December 30, 2014 at 11:00 am EDT | by Terri Schlichenmeyer
YEAR IN REVIEW 2014: Books
LGBT-themed books, gay news, Washington Blade

There were several LGBT-themed books published in 2014. (‘Artificial Cherry’ cover courtesy Arsenal Pulp Press; ‘Charity and Sylvia’ cover courtesy Oxford University Press; ‘This is a Book’ cover courtesy Chronicle Books)

So many books, so little time.

It’s easy to feel that way when faced with an entire bookstore full of possibilities. How do you pick? How do you know what’s good?

Start here, with the Bookworm’s “best of 2014.”

Let’s start with fiction:

Throughout the year, every time something bad happens, you’re reminded to hug the ones you love. “Five Days Left” by Julie Lawson Timmer, the story of a woman who is at the end stages of a terminal disease, and a man in another state who has fallen in love with a child he’s fostering, will actually make you want to do that. Bring tissues. That’s all I’m saying.

My list wouldn’t be complete without my annual nod to noted lesbian author Emma Donoghue. Her novel “Frog Music,” a big story of murder and lust set in 1870s San Francisco is a 2014 (or anytime!) must-read. It’s a gauzy tale — in fact, it seems at times like a dream, as though the main character, Blanche Beunon has imagined the whole friendship she had with Jenny Bonnet and the reason for Jenny’s death. Bonus: it’s based loosely on a true event.

I almost guarantee that you won’t see “The Last Time I Died” by Joe Nelms on any other “best of” list. It’s here because it was one of those books that just struck me: Christian Franco, a loser in life and love, learns that he can re-visit his childhood by being brought back from the edge of death. Early trauma left him with holes in his memory. Reviving gave him answers. But he had to die again and again and you won’t be able to put this book down until you know what happens.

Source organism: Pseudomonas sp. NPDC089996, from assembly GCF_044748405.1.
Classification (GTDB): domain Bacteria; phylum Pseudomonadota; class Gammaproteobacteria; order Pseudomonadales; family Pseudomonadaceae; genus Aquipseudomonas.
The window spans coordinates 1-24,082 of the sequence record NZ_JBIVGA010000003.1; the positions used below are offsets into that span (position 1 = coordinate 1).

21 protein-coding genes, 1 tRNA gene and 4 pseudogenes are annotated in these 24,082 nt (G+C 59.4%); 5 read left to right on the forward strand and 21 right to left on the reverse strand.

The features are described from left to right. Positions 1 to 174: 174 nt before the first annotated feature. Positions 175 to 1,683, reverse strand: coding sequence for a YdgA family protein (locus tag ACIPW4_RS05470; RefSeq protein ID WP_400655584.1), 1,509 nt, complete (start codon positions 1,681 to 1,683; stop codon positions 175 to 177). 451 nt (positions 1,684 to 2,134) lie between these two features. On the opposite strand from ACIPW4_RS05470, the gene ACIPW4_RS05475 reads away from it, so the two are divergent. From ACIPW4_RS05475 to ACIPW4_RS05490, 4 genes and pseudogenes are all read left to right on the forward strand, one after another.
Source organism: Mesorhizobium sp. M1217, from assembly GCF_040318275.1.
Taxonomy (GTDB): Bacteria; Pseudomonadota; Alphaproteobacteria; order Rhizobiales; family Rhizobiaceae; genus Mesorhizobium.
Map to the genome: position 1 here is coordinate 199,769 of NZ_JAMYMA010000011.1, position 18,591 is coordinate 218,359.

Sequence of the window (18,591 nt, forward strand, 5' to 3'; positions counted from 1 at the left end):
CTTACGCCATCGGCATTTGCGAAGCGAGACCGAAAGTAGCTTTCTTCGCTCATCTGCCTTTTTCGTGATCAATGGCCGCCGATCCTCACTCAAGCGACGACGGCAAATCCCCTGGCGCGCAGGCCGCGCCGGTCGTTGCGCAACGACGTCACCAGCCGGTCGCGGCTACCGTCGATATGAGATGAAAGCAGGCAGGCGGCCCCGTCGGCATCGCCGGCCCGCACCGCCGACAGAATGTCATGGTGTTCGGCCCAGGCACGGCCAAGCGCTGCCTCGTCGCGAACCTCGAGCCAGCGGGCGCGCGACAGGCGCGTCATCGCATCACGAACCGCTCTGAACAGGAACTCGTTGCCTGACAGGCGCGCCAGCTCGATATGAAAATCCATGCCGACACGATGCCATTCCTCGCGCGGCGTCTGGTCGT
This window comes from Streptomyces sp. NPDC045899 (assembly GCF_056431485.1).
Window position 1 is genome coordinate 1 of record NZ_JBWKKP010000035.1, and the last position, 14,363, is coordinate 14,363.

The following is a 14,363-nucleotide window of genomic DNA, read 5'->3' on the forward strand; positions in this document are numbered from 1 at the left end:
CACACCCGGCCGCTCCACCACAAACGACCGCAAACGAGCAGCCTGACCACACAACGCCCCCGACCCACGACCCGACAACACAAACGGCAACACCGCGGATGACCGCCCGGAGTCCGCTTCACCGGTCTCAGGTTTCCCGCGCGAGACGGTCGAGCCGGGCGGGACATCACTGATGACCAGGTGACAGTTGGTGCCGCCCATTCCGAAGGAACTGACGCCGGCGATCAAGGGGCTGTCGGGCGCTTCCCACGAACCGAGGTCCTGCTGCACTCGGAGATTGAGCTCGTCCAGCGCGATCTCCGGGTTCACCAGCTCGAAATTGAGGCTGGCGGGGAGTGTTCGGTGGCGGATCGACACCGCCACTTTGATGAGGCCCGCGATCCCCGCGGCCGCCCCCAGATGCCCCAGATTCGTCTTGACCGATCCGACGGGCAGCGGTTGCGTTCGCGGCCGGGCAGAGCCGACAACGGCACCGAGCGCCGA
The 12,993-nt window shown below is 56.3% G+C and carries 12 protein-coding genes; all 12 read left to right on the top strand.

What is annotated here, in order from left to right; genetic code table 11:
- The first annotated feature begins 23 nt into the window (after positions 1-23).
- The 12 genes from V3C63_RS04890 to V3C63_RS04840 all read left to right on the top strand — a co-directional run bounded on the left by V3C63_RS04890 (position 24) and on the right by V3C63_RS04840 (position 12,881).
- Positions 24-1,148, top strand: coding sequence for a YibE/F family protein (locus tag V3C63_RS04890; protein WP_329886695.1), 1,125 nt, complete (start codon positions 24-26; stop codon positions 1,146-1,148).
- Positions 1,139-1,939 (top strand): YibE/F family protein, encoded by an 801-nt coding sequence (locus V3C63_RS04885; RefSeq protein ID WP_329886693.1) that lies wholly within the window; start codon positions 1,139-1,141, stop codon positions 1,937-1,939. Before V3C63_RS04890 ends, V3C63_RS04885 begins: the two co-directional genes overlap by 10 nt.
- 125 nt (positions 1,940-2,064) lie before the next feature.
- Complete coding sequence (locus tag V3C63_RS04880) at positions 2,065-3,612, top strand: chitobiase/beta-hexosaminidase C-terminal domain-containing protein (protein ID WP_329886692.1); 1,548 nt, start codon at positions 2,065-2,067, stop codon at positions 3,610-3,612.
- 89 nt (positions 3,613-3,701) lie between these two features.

They say we all have a doppelganger, and “Recognition” by O.H. Bennett is based on that idea: on a rainy night, as a young widow heads home to pick up her son, she sees a beggar who is her late husband’s double. Many years ago, he went missing and was presumed drowned — but did he? You’ll wonder, too.

I loved “Charity and Sylvia: A Same-Sex Marriage in Early America” by Rachel Hope Cleves, not just for the story of two lives ahead of their time, but for the way Cleves sets the stage for the tale. We get a good sense of what life was like in the late 1700s and early 1800s, not just for lesbians but for every person brave enough to try to settle a new country, and that’s every bit as interesting as the story of two women who did something that early Americans didn’t think was even possible.

And then there are my non-fiction favorites:

“The Baby Boom” by P.J. O’Rourke will bring back memories for anyone born between 1947 and 1964. O’Rourke recalls the usual things that Boomers will remember — playing outside til dark, getting that first color TV — but the real appeal comes when he finds something you’ve long-forgotten, and he expounds upon it. This book is like time-traveling to your childhood.

This seemed to be the year of self-help books and I can’t come up with a better self-help book than “This is a Book for Parents of Gay Kids” by Dannielle Owens-Reid and Kristin Russo, the title of which is delightfully self-explanatory (therefore, easy to remember when you’re in the bookstore). Using a good amount of common-sense and soothing talk, this book has a lot of answers for parents and their kids. And since it sprung from a popular website, you can find more online when you’re done reading.

If you’ve read other “best of” lists this year, you’ve probably found “Being Mortal” by Atul Gawande there — and for good reason. It’s about the end-of-life, aging and how medicine perceives both. Gawande urges readers to take charge of the end of their lives. That’s powerful stuff in a powerful book.

And lastly, another tie: “The Removers” by Andrew Meredith, “Smoke Gets In Your Eyes” by Caitlin Doughty and “The Skeleton Crew” by Deborah Halber all deal with bodies. Dead ones. The Meredith book is a father-son memoir in a coming-of-age way; the Doughty book is a memoir about her years working in a crematory and the Halber book is about how everyday people spend their time comparing missing persons lists with online lists of unclaimed bodies. They’re all so effective, I couldn’t select only one to recommend.

Is it cheating to put a poetry book on this fiction list?  I don’t think so — especially when it’s poetry that’s as much fun as that in “Artificial Cherry” by Billeh Nickerson. This book is sassy. It’s silly, but spot-on with its observations and is-it-real-or-not essays in verse.

 

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